I have often written to you about imagining your future — daring to dream and following your own internal journey as you think about the many opportunities for work in the year ahead.

FIRST THINGS FIRST — YOU! Your first step in exploring your future is to take an internal journey in order to make a decision to work for pay, for fun or for the good of others. Part-time and other ways of working flexibly are bountiful. Many offer unique advantages to mature workers over that old classic — the 9-to-5 job.

Think of this new time, with its many new ways to work, as the time that change and innovation are opening financial and social opportunities for those of us who need or wish to continue working over our much longer lifetimes. Think you’re alone in this new quest? Think again, as older workers form more than 30 percent of the flexible workforce; the number is growing daily.

Where do you find flexible work in Hawai‘i?

  • Google “temporary staffing agencies in Hawai‘i.”
  • Or, search for opportunities my way and Google product or service areas that interest you. I am a writer and find many options by Googling “opportunities for writers and editors in Hawai‘i and beyond.”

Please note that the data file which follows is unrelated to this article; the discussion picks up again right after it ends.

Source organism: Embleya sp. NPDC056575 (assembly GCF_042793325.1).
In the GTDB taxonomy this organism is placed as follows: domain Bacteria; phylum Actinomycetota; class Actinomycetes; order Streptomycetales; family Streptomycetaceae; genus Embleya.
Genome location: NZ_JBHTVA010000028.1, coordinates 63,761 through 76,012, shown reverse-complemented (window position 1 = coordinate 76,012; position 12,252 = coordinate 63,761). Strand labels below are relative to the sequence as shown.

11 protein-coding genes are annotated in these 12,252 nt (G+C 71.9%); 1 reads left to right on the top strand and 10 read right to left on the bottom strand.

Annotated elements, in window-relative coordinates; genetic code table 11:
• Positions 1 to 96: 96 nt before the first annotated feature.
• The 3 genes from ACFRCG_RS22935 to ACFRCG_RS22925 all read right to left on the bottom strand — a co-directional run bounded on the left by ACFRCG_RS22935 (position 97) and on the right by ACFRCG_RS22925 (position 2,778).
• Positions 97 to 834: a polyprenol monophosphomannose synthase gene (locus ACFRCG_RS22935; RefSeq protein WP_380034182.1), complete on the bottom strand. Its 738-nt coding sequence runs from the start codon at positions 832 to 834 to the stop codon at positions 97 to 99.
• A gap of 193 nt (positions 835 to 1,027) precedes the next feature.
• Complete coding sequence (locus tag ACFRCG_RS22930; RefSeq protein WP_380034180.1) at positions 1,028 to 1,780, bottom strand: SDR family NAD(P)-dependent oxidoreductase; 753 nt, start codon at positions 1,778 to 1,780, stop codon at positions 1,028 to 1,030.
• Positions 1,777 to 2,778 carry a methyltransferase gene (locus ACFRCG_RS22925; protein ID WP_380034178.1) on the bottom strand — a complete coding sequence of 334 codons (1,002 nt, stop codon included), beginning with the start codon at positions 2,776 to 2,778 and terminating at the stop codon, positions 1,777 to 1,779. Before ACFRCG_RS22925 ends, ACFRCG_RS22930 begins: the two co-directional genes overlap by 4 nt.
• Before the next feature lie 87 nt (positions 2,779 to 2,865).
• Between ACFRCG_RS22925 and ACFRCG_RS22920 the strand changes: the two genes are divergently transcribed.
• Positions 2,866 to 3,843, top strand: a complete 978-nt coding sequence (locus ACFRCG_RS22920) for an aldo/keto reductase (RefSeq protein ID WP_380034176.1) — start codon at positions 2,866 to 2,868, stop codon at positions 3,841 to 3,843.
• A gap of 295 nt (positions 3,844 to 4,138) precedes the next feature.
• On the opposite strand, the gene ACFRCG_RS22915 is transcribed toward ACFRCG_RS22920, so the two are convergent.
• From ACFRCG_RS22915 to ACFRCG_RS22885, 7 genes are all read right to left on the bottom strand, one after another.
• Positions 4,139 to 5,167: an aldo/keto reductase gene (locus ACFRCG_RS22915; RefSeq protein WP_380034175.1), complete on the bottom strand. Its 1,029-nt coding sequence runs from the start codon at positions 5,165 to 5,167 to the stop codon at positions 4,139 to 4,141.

• Join LinkedIn. For example, through my 1,100 people connections on LinkedIn, I have been able to link with people who are working remotely — here, there and everywhere. For me, the most appealing way to work is remotely from my lānai in Hawaii Kai.

Of course, you need to have relevant market skills in order to secure new opportunities of interest to you, as well as to clients and customers.

Adding basic skills to your experience is the easiest way to prepare. How easy is it? Well, I learned many necessary technical user skills from my 16-year-old granddaughter! In exchange, I helped her to develop the confidence and skills to drive a car!

Unfortunately, unrealistic fears block many mature workers from new learning experiences. Here are two sources that have helped me overcome the reluctance to reinvent myself. AARP and OSHER (www.osher.socialsciences.hawaii.edu/) offer ideas, connections and referrals to suitable skill building programs throughout Hawai‘i. Step up. Find renewed purpose through some form of work. You’ll be glad you did!

Carleen MacKay
916-316-0143 | carleenmackayhi@gmail.com

Contact Carleen via her website and receive New Ways to Work, a free PDF book co-written with Phyllis Horner.